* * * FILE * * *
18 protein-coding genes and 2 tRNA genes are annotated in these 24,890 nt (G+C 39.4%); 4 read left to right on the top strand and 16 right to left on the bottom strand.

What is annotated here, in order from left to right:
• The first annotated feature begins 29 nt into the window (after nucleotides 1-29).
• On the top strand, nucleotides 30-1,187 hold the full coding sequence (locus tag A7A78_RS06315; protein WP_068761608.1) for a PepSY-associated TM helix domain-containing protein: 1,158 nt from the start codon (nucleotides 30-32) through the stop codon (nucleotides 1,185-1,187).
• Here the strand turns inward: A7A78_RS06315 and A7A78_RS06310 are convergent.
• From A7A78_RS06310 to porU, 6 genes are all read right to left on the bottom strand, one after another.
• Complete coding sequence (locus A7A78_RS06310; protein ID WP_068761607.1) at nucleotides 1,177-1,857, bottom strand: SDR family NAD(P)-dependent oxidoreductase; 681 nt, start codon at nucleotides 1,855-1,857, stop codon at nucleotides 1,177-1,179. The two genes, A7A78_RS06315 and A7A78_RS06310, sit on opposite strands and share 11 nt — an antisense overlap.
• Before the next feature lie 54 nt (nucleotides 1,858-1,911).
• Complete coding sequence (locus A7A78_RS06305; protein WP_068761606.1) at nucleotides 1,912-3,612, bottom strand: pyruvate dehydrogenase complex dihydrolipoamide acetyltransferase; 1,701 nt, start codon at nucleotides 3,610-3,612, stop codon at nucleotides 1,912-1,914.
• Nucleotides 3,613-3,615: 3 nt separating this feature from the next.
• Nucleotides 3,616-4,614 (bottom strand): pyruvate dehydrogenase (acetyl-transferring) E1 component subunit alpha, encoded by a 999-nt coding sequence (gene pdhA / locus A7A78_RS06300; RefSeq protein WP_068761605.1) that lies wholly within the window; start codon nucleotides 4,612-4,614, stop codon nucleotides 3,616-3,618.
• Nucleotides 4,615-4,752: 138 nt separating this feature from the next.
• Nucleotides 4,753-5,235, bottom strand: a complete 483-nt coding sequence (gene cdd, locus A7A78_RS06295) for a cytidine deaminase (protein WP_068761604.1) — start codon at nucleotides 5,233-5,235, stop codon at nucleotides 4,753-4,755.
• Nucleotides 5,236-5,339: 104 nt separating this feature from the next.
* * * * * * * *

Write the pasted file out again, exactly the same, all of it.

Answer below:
18 protein-coding genes and 2 tRNA genes are annotated in these 24,890 nt (G+C 39.4%); 4 read left to right on the top strand and 16 right to left on the bottom strand.

What is annotated here, in order from left to right:
• The first annotated feature begins 29 nt into the window (after nucleotides 1-29).
• On the top strand, nucleotides 30-1,187 hold the full coding sequence (locus tag A7A78_RS06315; protein WP_068761608.1) for a PepSY-associated TM helix domain-containing protein: 1,158 nt from the start codon (nucleotides 30-32) through the stop codon (nucleotides 1,185-1,187).
• Here the strand turns inward: A7A78_RS06315 and A7A78_RS06310 are convergent.
• From A7A78_RS06310 to porU, 6 genes are all read right to left on the bottom strand, one after another.
• Complete coding sequence (locus A7A78_RS06310; protein ID WP_068761607.1) at nucleotides 1,177-1,857, bottom strand: SDR family NAD(P)-dependent oxidoreductase; 681 nt, start codon at nucleotides 1,855-1,857, stop codon at nucleotides 1,177-1,179. The two genes, A7A78_RS06315 and A7A78_RS06310, sit on opposite strands and share 11 nt — an antisense overlap.
• Before the next feature lie 54 nt (nucleotides 1,858-1,911).
• Complete coding sequence (locus A7A78_RS06305; protein WP_068761606.1) at nucleotides 1,912-3,612, bottom strand: pyruvate dehydrogenase complex dihydrolipoamide acetyltransferase; 1,701 nt, start codon at nucleotides 3,610-3,612, stop codon at nucleotides 1,912-1,914.
• Nucleotides 3,613-3,615: 3 nt separating this feature from the next.
• Nucleotides 3,616-4,614 (bottom strand): pyruvate dehydrogenase (acetyl-transferring) E1 component subunit alpha, encoded by a 999-nt coding sequence (gene pdhA / locus A7A78_RS06300; RefSeq protein WP_068761605.1) that lies wholly within the window; start codon nucleotides 4,612-4,614, stop codon nucleotides 3,616-3,618.
• Nucleotides 4,615-4,752: 138 nt separating this feature from the next.
• Nucleotides 4,753-5,235, bottom strand: a complete 483-nt coding sequence (gene cdd, locus A7A78_RS06295) for a cytidine deaminase (protein WP_068761604.1) — start codon at nucleotides 5,233-5,235, stop codon at nucleotides 4,753-4,755.
• Nucleotides 5,236-5,339: 104 nt separating this feature from the next.